Ethyl 2-(1,3-dioxoisoindolin-2-yl)-3-perfluorohexylpropanoate (2)

White powder. 1H NMR (400 MHz, CDCl3)  7.90 (m, 2H), 7.78 (m, 2H), 5.32 (dd, J = 10.0, 4.0 Hz, 1H), 4.27 (m, 2H), 3.17 (m, 2H), 1.24 (t, J = 7.2 Hz, 3H); 13C NMR (150 MHz, CDCl3)  167.3, 167.0, 134.5, 131.6, 123.8, 62.9, 45.2, 29.6 (t, JC–F = 20.2 Hz, C6F13C), 14.0; IR (KBr) 2987, 1724, 1718, 1387, 1236, 1072, 860, 848, 720, 530 cm-1; HRMS (ESI-) m/z calcd for C19H11F13NO4 [M-H] - 564.0481, found 564.0479.

This compound has been previously prepared and characterized [7]

N-{(R)-2-(1,3-Dioxoisoindolin-2-yl)-3-perfluorohexylpropanoyl}-(1R,2S,4S)-bornane-10,2-sultam (4a)

White powder. 1H NMR (400 MHz, CDCl3)  7.86 (m, 2H), 7.73 (m, 2H), 5.67 (dd, J = 9.4, 3.2 Hz, 1H), 4.06 (m, 1H), 3.53 (d, J = 13.6 Hz, 1H), 3.28 (d, J = 13.6 Hz, 1H), 3.21 (m, 1H), 2.75 (m, 1H), 2.10 (m, 2H), 1.87 (m, 3H), 1.36 (m, 2H), 0.88 (s, 6H); 13C NMR (150 MHz, CDCl3)  167.6, 166.6, 134.3, 132.0, 123.5, 67.0, 53.4, 48.4, 47.6, 46.5, 45.1, 37.8, 33.3, 30.7 (t, JC–F = 29.1 Hz, C6F12C), 26.2, 20.5, 19.8; IR (KBr) 1707, 1334, 1318, 1238, 1226, 1190 cm-1;HRMS (ESI+) m/z calcd for

C27H23F13N2O5SNa [M+Na]+ 757.1012, found 757.0995.

This compound has been previously prepared and characterized [7]

N-{(R)-2-(1,3-Dioxoisoindolin-2-yl)-3-perfluorobutylpropanoyl}-(1R,2S,4S)-bornane-10,2-sultam (4b)

White powder. 1H NMR (400 MHz, CDCl3)  7.86 (m, 2H), 7.74 (m, 2H), 5.67 (dd, J = 9.4, 3.2 Hz, 1H), 4.07 (m, 1H), 3.42 (d, J = 13.6 Hz, 1H), 3.36 (d, J = 13.6 Hz, 1H), 3.23 (m, 1H), 2.76 (m, 1H), 2.14 (m, 1H), 2.05 (m, 1H), 1.88 (m, 3H), 1.38 (m, 2H), 0.88 (s, 6H); 13C NMR (150 MHz, CDCl3)  167.6, 166.6, 134.3, 132.1, 123.6, 67.0, 53.5, 48.5, 47.7, 46.5, 45.2, 37.9, 33.4, 30.6 (t, JC–F = 29.1 Hz, C6F12C), 26.3, 20.5, 19.8; HRMS (ESI+) m/z calcd for C25H24F9N2O5S [M+H]+ 635.1262, found 635.1248.

N-{(R)-2-(1,3-Dioxoisoindolin-2-yl)-3-perfluoroisopropylpropanoyl}-(1R,2S,4S)-bornane-10,2-sultam (4c)

White powder. 1H NMR (400 MHz, CDCl3)  7.84 (m, 2H), 7.75 (m, 2H), 5.67 (m, 1H), 4.06 (dd, J = 7.2, 4.8 Hz, 1H), 3.58 (m, 1H), 3.41 (d, J = 13.6 Hz, 1H), 3.34 (d, J = 13.6 Hz, 1H), 2.50 (m, 1H), 2.14 (m, 2H), 1.88 (m, 3H), 1.38 (m, 2H), 0.87 (s, 3H), 0.85 (s, 3H); 13C NMR (100 MHz, CDCl3)  167.1, 166.4, 134.3, 131.8, 123.5, 66.9, 53.4, 48.4, 47.6, 47.4, 45.1, 37.8, 33.3, 28.8 (d, JC–F = 20.1 Hz, i-C3F7C), 26.2, 20.5, 19.8; HRMS (ESI+) m/z calcd for C24H23F7N2O5SNa [M+Na]+ 607.1108, found 607.1097.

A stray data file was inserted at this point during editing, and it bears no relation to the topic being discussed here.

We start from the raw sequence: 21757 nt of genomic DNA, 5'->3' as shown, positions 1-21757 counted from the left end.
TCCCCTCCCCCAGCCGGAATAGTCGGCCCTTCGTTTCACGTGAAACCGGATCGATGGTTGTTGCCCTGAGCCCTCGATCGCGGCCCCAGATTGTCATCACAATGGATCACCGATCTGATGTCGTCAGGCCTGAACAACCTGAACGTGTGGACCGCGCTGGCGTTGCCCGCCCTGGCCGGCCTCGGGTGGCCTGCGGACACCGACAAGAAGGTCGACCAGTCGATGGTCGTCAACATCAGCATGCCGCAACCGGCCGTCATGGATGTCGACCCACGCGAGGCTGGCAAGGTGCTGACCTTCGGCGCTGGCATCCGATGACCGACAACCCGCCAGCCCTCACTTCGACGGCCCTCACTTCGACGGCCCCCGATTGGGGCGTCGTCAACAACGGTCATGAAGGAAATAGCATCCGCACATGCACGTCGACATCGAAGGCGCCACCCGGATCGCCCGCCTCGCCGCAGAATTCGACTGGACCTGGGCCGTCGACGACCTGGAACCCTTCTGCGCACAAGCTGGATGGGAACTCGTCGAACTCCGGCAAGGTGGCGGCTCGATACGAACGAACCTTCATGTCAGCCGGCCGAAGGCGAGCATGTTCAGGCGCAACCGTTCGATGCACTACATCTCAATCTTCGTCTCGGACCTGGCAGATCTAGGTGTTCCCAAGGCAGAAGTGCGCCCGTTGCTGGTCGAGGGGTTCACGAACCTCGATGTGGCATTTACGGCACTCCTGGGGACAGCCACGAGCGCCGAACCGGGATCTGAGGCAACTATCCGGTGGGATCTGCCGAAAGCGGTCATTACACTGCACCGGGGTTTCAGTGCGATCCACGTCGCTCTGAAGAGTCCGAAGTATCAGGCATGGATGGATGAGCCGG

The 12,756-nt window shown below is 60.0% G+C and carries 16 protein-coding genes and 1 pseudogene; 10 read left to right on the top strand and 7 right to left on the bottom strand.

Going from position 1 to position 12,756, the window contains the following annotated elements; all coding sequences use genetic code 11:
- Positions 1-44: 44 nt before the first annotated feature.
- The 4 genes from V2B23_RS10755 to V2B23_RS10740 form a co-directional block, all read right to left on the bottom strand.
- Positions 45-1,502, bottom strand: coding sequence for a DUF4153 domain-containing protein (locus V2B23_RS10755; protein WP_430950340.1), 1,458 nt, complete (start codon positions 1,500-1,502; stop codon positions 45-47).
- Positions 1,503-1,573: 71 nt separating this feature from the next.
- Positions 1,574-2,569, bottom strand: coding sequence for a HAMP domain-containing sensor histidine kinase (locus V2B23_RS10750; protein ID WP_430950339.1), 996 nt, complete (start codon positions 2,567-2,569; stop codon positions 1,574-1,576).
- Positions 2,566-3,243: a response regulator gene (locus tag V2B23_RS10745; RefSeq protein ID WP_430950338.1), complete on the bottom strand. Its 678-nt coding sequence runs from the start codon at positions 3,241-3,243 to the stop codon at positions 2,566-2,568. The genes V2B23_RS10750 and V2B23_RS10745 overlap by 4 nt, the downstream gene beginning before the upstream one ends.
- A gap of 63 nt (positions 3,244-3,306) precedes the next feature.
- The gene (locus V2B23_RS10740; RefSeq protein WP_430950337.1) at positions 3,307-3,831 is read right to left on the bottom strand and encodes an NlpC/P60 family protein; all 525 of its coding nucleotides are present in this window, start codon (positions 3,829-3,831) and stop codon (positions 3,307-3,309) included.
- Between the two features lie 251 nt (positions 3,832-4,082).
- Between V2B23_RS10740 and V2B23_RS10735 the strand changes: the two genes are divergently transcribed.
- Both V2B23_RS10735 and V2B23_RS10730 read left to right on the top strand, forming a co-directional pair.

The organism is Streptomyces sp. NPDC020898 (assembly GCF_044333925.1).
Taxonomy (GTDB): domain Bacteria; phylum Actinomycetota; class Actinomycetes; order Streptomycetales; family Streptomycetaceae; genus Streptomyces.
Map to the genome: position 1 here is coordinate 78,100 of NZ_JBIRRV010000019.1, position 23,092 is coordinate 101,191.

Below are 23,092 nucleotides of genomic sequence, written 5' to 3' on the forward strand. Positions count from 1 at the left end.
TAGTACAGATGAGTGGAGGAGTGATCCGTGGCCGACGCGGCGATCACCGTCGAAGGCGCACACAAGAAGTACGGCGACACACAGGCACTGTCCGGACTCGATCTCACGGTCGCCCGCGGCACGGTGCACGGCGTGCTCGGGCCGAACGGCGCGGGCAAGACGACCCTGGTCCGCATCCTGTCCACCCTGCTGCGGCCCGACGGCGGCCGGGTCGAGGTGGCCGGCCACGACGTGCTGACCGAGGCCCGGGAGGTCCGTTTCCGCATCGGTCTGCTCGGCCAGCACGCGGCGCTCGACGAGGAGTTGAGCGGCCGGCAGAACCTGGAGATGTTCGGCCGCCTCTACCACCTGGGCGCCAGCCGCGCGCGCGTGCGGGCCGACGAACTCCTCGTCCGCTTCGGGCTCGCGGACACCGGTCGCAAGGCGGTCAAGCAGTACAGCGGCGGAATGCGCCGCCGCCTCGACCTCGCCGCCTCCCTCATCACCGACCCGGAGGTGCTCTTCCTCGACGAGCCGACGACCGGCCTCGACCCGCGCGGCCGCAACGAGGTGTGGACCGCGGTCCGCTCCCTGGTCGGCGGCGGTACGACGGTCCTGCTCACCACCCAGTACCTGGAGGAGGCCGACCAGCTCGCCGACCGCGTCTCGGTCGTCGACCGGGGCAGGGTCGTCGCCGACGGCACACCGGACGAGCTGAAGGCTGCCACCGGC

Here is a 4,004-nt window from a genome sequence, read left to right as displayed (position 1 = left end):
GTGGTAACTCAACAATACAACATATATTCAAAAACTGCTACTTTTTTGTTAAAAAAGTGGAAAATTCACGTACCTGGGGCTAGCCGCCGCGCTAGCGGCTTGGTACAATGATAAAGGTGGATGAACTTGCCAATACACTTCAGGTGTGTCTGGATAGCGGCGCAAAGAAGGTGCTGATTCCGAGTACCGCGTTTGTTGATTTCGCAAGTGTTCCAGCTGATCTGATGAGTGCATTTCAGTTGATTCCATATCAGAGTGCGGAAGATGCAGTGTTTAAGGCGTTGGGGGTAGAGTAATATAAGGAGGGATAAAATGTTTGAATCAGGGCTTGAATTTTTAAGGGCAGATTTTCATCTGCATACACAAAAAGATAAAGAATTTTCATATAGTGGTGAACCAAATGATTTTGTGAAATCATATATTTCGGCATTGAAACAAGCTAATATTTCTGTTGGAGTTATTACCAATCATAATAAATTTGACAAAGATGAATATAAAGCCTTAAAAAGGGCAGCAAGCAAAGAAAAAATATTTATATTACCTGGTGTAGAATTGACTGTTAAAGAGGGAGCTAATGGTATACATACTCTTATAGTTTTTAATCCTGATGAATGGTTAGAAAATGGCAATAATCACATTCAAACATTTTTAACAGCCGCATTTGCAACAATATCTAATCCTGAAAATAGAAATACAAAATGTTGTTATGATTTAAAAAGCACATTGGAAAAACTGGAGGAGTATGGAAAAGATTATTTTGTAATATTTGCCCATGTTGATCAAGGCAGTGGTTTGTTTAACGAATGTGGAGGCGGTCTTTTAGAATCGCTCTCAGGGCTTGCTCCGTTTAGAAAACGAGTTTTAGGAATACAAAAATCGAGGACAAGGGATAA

This compound has been previously prepared and characterized [7]

N-{(R)-2-(1,3-Dioxoisoindolin-2-yl)-3-trifluoromethylpropanoyl}-(1R,2S,4S)-bornane-10,2-sultam (4d)

White powder. 1H NMR (400 MHz, CDCl3)  7.85 (m, 2H), 7.76 (m, 2H), 5.55 (dd, J = 10.4, 3.2 Hz, 1H), 4.07 (dd, J = 7.2, 4.8 Hz, 1H), 3.39 (d, J = 13.6 Hz, 1H), 3.35 (d, J = 13.6 Hz, 1H), 3.17 (m, 1H), 2.76 (m, 1H), 2.15 (m, 1H), 2.09 (m, 1H), 1.91 (m, 3H), 1.37 (m, 2H), 0.88 (s, 6H); 13C NMR (100 MHz, CDCl3)  167.6, 166.6, 134.3, 132.0, 123.5, 67.0, 53.4, 48.4, 47.6, 46.4, 45.1, 37.8, 33.3, 30.2, 26.2 (q, JC–F = 29.3 Hz, CF3C), 20.5, 19.8; IR (KBr) 1785, 1699, 1400, 1298, 1207, 1120, 1085, 1039 cm-1; HRMS (ESI+) m/z calcd for C22H23F3N2O5SNa [M+Na]+ 507.1172, found 507.1166.

This compound has been previously prepared and characterized [7]

N-{ethyl (R)-2-(1,3-Dioxoisoindolin-2-yl)-4,4-difluoropentanoyl}-(1R,2S,4S)-bornane-10,2-sultam (4e)

White powder. 1H NMR (400 MHz, CDCl3)  7.83 (m, 2H), 7.71 (m, 2H), 5.59 (dd, J = 10.4, 3.2 Hz, 1H), 4.30 (m, 1H), 4.05 (dd, J = 7.2, 4.8 Hz, 1H), 3.39 (d, J = 13.6 Hz, 1H), 3.33 (d, J = 13.6 Hz, 1H), 3.17 (m, 1H), 2.76 (m, 1H), 2.15 (m, 1H), 2.09 (m, 1H), 1.92 (m, 3H), 1.37 (m, 2H), 1.35 (t, J = 8.0 Hz, 3H), 0.87 (s, 6H); 13C NMR (100 MHz, CDCl3)  167.9, 166.8, 134.2, 132.1, 123.6, 66.3, 53.4, 48.4, 47.7, 47.6, 45.2, 37.9, 33.4, 26.3, 20.6, 19.8; IR (KBr) 1785, 1699, 1400, 1298, 1207, 1120, 1085, 1039 cm-1; HRMS (ESI+) m/z calcd for C25H29F2N2O7S [M+H]+ 539.1663, found 539.1657.

Acknowledgements

This work was supported by a Grant-in-Aid for Scientific Research on Innovative Areas “Advanced Molecular Transformations by Organocatalysts” (No. 26105717) and Scientific Research (C) (16K05687) from MEXT, Japan. A part of this work was also supported by Koyanagi foundation. We are grateful to P&M Invents for their generous donation of perfluorohexyl chloride and Tosoh F Tech Inc. for their generous donation of trifluoromethyl iodide.

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Recommended for publication by Prof. Norio Shibata

Fluorine Notes, 2018, 121, 1-2